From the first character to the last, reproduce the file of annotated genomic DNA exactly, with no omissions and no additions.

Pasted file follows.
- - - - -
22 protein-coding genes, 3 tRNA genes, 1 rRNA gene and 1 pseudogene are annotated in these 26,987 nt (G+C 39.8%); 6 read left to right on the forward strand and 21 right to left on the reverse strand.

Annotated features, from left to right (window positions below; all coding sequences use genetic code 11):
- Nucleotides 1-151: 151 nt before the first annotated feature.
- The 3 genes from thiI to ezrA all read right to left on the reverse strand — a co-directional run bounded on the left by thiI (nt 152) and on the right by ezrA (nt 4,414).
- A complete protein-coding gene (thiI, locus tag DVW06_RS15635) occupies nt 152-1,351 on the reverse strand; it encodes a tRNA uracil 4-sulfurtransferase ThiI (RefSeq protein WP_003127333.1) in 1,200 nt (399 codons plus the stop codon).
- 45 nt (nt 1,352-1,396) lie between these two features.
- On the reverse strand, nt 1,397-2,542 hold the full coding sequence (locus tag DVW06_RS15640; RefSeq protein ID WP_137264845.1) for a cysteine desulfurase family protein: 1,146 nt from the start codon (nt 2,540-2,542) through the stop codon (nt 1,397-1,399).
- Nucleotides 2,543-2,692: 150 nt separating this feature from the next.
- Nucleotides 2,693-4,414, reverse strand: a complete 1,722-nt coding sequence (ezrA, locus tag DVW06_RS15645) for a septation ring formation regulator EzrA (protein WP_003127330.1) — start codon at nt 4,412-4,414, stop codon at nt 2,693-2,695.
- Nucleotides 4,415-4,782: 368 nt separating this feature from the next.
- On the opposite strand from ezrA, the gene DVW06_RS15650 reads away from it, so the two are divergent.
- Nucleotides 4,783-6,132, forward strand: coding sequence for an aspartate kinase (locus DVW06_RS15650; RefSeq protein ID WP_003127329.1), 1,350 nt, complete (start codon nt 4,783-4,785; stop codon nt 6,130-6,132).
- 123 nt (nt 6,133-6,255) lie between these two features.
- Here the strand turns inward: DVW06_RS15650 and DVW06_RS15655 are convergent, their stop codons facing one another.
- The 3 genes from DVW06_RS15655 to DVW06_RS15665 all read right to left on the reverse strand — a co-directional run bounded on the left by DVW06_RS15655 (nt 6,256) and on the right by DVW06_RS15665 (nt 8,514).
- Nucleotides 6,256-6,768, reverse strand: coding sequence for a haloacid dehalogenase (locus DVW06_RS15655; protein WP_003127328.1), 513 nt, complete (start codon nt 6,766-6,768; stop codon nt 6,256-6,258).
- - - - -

22 protein-coding genes, 3 tRNA genes, 1 rRNA gene and 1 pseudogene are annotated in these 26,987 nt (G+C 39.8%); 6 read left to right on the forward strand and 21 right to left on the reverse strand.

Annotated features, from left to right (window positions below; all coding sequences use genetic code 11):
- Nucleotides 1-151: 151 nt before the first annotated feature.
- The 3 genes from thiI to ezrA all read right to left on the reverse strand — a co-directional run bounded on the left by thiI (nt 152) and on the right by ezrA (nt 4,414).
- A complete protein-coding gene (thiI, locus tag DVW06_RS15635) occupies nt 152-1,351 on the reverse strand; it encodes a tRNA uracil 4-sulfurtransferase ThiI (RefSeq protein WP_003127333.1) in 1,200 nt (399 codons plus the stop codon).
- 45 nt (nt 1,352-1,396) lie between these two features.
- On the reverse strand, nt 1,397-2,542 hold the full coding sequence (locus tag DVW06_RS15640; RefSeq protein ID WP_137264845.1) for a cysteine desulfurase family protein: 1,146 nt from the start codon (nt 2,540-2,542) through the stop codon (nt 1,397-1,399).
- Nucleotides 2,543-2,692: 150 nt separating this feature from the next.
- Nucleotides 2,693-4,414, reverse strand: a complete 1,722-nt coding sequence (ezrA, locus tag DVW06_RS15645) for a septation ring formation regulator EzrA (protein WP_003127330.1) — start codon at nt 4,412-4,414, stop codon at nt 2,693-2,695.
- Nucleotides 4,415-4,782: 368 nt separating this feature from the next.
- On the opposite strand from ezrA, the gene DVW06_RS15650 reads away from it, so the two are divergent.
- Nucleotides 4,783-6,132, forward strand: coding sequence for an aspartate kinase (locus DVW06_RS15650; RefSeq protein ID WP_003127329.1), 1,350 nt, complete (start codon nt 4,783-4,785; stop codon nt 6,130-6,132).
- 123 nt (nt 6,133-6,255) lie between these two features.
- Here the strand turns inward: DVW06_RS15650 and DVW06_RS15655 are convergent, their stop codons facing one another.
- The 3 genes from DVW06_RS15655 to DVW06_RS15665 all read right to left on the reverse strand — a co-directional run bounded on the left by DVW06_RS15655 (nt 6,256) and on the right by DVW06_RS15665 (nt 8,514).
- Nucleotides 6,256-6,768, reverse strand: coding sequence for a haloacid dehalogenase (locus DVW06_RS15655; protein WP_003127328.1), 513 nt, complete (start codon nt 6,766-6,768; stop codon nt 6,256-6,258).